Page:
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  • Writer's pictureEric Fisher

4 ways to correspond with deceased loved ones

Updated: Jan 29

When you think of correspondence, what often comes to mind? Old-fashioned letter writing between pen pals? Phone calls, emails, or virtual chats with a professional colleague when consulting on a current therapy case? Writing someone a message on social media? Discussing elements of your dissertation with a university professor over email? There are many examples we can think of. The type of correspondence I’m talking about here involves the continuing relationship with a loved one we have lost after they’re deceased. The relationship continues, albeit in a different form. We will inspect four different methods for correspondence with someone we know who is no longer living.


  1. Writing a letter. You may be wondering how this works since this was mentioned in the examples above. A person can write a letter and address it to someone who has died. They could speak about their present struggles with grief. They might write about how their everyday life is going. Feelings and thoughts about the loss may be brought up, how much they miss the person who’s gone. The door is wide open with possibilities for what to write. Examples of letter writing include sending to another email address you’ve set up. If available, put the letter in the mailbox and take it out later. Writing the letter, then burning the letter. Someone may use postcards. Write the letter and save it in a memory box, which represents a box of memories - keepsakes and other objects that remind you of the loved one that’s been lost. There is no set length for the letter writing or how long you have to work on each letter. The only caveat is not to spend excessive amounts of time at the expense of alternate activities for you and socially with others. A balance needs to be in play. The letter writing can be done more than once. You may compare the content across multiple letters and see how you’ve moved forward with your grief in specific ways.

  2. Photographs/scrapbooks/family albums. I’ve had folks show me pictures of a loved one who has died. It is a great way to get to know the real-life characters in their story. If you are a therapist and find out a client has a photo album, ask them to bring it in. If you are talking with a therapist, bring the photo album without being prompted. That can be electronic on a phone or classic 35mm photographs in an album. Each picture tells a story. Each photo album displays an overarching narrative showcasing themes and experiences for the survivor and the deceased. If you’ve lost someone, bringing the photo albums out or scrolling through your phone’s camera roll is okay. Doing this more than once, even several times, is okay. Some people, even family members, may not want you to revisit pictures if avoidance is how they cope with the loss. Utilize what you need to do for your grieving process.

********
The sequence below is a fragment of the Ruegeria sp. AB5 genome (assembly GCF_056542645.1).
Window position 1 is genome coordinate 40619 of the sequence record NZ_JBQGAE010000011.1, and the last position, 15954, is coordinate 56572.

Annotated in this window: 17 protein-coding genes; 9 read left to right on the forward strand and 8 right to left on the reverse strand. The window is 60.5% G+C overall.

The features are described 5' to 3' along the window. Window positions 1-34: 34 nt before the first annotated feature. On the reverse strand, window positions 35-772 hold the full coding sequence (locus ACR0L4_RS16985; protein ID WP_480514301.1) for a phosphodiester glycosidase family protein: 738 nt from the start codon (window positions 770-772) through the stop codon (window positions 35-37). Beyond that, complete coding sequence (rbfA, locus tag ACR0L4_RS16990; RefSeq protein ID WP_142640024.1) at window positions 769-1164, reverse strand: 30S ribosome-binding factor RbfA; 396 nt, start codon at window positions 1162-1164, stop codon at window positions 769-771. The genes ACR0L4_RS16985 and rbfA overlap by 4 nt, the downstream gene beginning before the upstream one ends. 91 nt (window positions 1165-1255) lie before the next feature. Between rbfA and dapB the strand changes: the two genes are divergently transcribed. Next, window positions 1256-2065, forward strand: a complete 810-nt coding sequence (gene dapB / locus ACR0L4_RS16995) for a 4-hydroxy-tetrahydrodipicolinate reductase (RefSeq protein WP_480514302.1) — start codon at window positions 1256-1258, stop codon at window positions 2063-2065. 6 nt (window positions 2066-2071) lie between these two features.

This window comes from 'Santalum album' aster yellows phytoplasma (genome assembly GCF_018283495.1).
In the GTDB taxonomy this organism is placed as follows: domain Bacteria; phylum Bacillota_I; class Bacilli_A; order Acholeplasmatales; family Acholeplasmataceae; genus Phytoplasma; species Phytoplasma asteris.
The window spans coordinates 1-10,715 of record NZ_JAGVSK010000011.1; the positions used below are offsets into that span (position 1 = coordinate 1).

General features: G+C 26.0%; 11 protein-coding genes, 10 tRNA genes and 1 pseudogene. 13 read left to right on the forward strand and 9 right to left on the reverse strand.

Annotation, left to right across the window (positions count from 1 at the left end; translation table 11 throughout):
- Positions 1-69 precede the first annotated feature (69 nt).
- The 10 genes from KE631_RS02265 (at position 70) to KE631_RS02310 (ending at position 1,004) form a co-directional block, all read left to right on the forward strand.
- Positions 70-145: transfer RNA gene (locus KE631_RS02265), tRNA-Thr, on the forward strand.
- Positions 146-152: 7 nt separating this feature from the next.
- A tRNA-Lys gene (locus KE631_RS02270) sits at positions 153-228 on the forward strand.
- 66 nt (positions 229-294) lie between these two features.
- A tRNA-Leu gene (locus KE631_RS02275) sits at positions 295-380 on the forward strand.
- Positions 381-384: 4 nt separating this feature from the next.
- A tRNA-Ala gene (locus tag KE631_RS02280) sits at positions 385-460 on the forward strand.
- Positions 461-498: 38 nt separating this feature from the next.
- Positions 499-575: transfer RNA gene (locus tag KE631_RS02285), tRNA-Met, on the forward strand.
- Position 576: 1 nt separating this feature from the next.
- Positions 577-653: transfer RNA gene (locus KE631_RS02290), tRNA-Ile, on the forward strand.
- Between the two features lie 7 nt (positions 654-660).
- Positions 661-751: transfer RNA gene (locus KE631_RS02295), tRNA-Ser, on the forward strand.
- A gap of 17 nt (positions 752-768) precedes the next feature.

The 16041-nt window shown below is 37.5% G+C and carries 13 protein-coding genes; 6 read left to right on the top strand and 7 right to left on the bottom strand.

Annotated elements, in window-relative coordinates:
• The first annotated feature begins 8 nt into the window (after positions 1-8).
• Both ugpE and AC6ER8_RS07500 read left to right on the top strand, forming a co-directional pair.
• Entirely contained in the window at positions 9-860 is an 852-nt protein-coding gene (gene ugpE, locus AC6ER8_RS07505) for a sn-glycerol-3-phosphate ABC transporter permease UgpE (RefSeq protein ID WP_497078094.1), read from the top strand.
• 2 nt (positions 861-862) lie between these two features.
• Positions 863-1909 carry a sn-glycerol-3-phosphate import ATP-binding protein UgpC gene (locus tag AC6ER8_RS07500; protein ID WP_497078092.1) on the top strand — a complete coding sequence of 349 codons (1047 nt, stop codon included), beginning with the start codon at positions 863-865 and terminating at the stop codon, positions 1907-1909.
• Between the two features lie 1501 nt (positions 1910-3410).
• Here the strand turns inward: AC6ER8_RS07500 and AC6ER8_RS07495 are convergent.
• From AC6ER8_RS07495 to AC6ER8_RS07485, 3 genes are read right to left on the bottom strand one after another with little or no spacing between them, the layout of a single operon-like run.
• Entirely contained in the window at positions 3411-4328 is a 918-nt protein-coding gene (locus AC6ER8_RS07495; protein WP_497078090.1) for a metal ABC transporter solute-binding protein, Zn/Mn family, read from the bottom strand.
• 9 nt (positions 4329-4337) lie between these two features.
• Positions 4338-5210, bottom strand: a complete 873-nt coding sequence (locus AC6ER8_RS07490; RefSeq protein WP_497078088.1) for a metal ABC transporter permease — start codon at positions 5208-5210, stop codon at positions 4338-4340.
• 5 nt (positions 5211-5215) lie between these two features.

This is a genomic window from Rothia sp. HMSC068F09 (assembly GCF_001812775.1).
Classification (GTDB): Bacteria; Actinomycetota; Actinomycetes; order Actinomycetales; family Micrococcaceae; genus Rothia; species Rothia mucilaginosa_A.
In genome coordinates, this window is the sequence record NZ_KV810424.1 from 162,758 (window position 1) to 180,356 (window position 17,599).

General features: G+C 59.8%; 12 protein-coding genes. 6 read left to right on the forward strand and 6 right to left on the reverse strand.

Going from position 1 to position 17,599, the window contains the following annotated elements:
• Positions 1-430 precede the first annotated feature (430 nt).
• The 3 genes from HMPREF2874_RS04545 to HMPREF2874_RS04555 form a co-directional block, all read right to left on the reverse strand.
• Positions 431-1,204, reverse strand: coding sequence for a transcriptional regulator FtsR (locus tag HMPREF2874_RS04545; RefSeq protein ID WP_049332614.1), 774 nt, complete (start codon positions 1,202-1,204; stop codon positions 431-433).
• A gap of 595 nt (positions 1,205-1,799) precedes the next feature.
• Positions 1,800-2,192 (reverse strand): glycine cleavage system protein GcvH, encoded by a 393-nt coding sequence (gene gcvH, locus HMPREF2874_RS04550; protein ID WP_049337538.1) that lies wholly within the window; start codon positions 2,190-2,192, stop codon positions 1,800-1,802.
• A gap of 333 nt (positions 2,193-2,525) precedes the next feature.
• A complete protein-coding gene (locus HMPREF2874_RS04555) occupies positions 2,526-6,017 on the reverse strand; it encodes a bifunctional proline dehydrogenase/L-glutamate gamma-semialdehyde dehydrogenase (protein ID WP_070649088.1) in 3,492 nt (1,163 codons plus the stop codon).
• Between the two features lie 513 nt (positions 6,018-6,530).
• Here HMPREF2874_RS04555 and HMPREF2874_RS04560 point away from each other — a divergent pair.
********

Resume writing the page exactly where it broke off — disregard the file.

3. Music. Create playlists of the songs the loved one enjoyed listening to with or without you. Create a playlist of songs that remind you of the person you’ve lost. Make your songs if you are musically inclined, be it electronic, with a single instrument, or multiple instruments. Devise lyrics for a song (or songs) dedicated to the person lost. Listen to the music often. Write a journal article about thoughts, feelings, and sensations during and after listening to the music. Music is the window to the soul. Listening can be a way to get in touch with you and the person who has passed on.

  4. Photonarratives. An example is spotting a tree that has fallen in the woods and realizing the tree was meant to fall at that time. Someone makes the connection that a loved one, as painful as it was, was meant to depart at a specific time. The person captures a photo of the fallen tree. Anything in the environment reminds us of who or what has been lost. You can keep photos in an album on your phone or physically in an album.


Several years ago, while living in Mississippi, I would visit people I worked with professionally in their homes for therapy. On one occasion, a young man asked me to drive him to his mother’s grave in a cemetery situated in the local area. While we drove, he played his mother’s eulogy on a taper player in his lap. We drove around for quite some time, listening to the eulogy. Unfortunately, we could not find the proper cemetery for particular reasons. That was this young man’s correspondence with his deceased mother. It was unfortunate we could not find the grave. However, looking back, I was able to share that experience with him. He was able to correspond in the way he saw fit. That was all that mattered, and he wasn’t entirely upset, at least from what I saw, that we couldn’t find the grave site. I was given the sacred opportunity to share his experience as an observer and helper. I sincerely hope he found her grave later on.


I do hope that these four types of correspondence make sense to you. Some may resonate more than others. You may do more than one simultaneously, such as listening to music while flipping through a photo album. If that works for you, then that’s okay. Don’t judge the decision. Correspondence isn’t only for getting in touch with those we’ve lost but also tapping into our relationship with ourselves. We see where we are in our journey of grief. It is a correspondence with the deceased or what’s been lost, collaboration with yourself and others who may join if appropriate and permissible by you.




A person writing in a journal about personal concerns.

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